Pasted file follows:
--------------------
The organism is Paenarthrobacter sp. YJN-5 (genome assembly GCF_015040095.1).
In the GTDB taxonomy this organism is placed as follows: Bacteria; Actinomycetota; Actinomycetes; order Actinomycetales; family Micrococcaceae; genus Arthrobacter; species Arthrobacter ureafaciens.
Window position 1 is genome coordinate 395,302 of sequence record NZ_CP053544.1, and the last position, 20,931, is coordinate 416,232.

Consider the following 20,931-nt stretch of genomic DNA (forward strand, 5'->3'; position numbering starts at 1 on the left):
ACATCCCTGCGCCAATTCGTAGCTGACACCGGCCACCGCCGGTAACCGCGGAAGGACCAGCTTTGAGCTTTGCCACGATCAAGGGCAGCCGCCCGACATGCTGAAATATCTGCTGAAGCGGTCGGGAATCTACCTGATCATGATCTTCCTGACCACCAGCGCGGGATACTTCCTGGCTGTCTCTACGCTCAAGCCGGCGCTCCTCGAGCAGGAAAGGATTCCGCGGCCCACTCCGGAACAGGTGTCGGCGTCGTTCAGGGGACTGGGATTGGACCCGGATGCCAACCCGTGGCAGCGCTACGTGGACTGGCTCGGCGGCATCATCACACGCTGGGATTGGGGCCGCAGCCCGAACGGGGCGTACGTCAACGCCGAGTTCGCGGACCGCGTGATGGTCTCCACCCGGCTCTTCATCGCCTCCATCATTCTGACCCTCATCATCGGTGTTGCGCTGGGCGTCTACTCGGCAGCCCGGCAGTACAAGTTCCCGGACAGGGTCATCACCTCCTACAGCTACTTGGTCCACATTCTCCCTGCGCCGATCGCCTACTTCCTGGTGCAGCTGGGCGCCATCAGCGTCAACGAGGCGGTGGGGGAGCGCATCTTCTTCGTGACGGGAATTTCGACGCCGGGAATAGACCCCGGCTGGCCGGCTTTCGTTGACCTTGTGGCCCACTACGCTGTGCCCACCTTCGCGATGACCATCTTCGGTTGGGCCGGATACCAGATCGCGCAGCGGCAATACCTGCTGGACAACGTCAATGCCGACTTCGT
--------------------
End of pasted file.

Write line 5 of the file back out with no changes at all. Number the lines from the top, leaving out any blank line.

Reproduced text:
ACATCCCTGCGCCAATTCGTAGCTGACACCGGCCACCGCCGGTAACCGCGGAAGGACCAGCTTTGAGCTTTGCCACGATCAAGGGCAGCCGCCCGACATGCTGAAATATCTGCTGAAGCGGTCGGGAATCTACCTGATCATGATCTTCCTGACCACCAGCGCGGGATACTTCCTGGCTGTCTCTACGCTCAAGCCGGCGCTCCTCGAGCAGGAAAGGATTCCGCGGCCCACTCCGGAACAGGTGTCGGCGTCGTTCAGGGGACTGGGATTGGACCCGGATGCCAACCCGTGGCAGCGCTACGTGGACTGGCTCGGCGGCATCATCACACGCTGGGATTGGGGCCGCAGCCCGAACGGGGCGTACGTCAACGCCGAGTTCGCGGACCGCGTGATGGTCTCCACCCGGCTCTTCATCGCCTCCATCATTCTGACCCTCATCATCGGTGTTGCGCTGGGCGTCTACTCGGCAGCCCGGCAGTACAAGTTCCCGGACAGGGTCATCACCTCCTACAGCTACTTGGTCCACATTCTCCCTGCGCCGATCGCCTACTTCCTGGTGCAGCTGGGCGCCATCAGCGTCAACGAGGCGGTGGGGGAGCGCATCTTCTTCGTGACGGGAATTTCGACGCCGGGAATAGACCCCGGCTGGCCGGCTTTCGTTGACCTTGTGGCCCACTACGCTGTGCCCACCTTCGCGATGACCATCTTCGGTTGGGCCGGATACCAGATCGCGCAGCGGCAATACCTGCTGGACAACGTCAATGCCGACTTCGT